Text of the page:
Amazon workers protests to mark ‘black Friday’ sales, says employees ‘works under are frankly ‘inhuman’

To mark the “black Friday” sale, the Amazon workers on November 23, went on strike and protesting against the e-commerce giant. Some of them walked off their job to highlight the protest and that that what they said were low pay and unsafe working conditions.

To protest, the workers come out together across the continents- Germany, Italy, the United Kingdom and Spain.

In a statement, general secretary of GMB Tim Roache said, “The conditions our members at Amazon are working under are frankly ‘inhuman’,” adding, “They are breaking bones, being knocked unconscious and being taken away in ambulances.”

Amazon, holding its words to a request to comment, told the Guardian: “Our European Fulfillment Network is fully operational and we continue to focus on delivering for our customers and reports to the contrary are simply wrong.”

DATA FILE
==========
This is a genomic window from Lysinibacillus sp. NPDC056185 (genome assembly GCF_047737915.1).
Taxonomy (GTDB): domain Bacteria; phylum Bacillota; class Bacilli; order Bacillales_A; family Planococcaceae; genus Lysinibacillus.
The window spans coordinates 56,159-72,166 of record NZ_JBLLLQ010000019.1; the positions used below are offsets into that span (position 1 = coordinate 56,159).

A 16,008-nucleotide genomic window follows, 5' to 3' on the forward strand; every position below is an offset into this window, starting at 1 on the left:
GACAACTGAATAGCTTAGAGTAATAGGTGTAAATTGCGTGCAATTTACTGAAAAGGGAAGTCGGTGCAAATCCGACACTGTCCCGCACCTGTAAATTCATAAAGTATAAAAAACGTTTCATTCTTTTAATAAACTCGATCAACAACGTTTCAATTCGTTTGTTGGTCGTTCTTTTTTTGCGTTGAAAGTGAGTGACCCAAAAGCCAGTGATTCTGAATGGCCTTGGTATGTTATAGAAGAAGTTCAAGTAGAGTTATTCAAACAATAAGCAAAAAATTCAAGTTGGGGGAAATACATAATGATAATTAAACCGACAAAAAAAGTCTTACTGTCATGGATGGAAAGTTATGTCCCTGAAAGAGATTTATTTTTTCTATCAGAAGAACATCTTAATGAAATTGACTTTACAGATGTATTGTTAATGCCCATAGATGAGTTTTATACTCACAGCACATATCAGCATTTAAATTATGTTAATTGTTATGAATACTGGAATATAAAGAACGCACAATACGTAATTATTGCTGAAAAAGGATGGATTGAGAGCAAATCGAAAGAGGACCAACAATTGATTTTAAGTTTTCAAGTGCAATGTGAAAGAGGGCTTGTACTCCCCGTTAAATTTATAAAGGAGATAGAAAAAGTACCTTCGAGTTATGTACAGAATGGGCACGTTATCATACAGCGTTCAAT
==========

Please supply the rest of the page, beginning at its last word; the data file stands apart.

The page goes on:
According to Reuters, workers who earns a salary of $12 an hour, went on strike in Germany with more than an average of 600 workers. In Spain, The Associated Press was told by an employee that the strike is timed for “one of the days that Amazon has most sales”.

Eduardo Hernandez told AP, “These are days when we can hurt more and make ourselves be heard because the company has not listened to us.”

The last time workers walked out was in May this year, when the workers went on a strike during the Amazon’s annual prime day sales event near Madrid.

To defend their workforce, a statement to Mashable stated: “Amazon has invested over 27 billion euros and created over 75,000 permanent jobs across Europe since 2010,” further adding, “These are good jobs with highly competitive pay, full benefits, and innovative training programs like Career Choice that pre-pays 95% of tuition for associates. We provide safe and positive working conditions, and encourage anyone to come see for themselves by taking a tour at one of our fulfillment centers.”

Through some analysts, the Amazon has produced an additional of $2 billion of revenue for European retailers. The protest aimed to force the online organization platform to make concessions to it workforce and disrupting spending spree.

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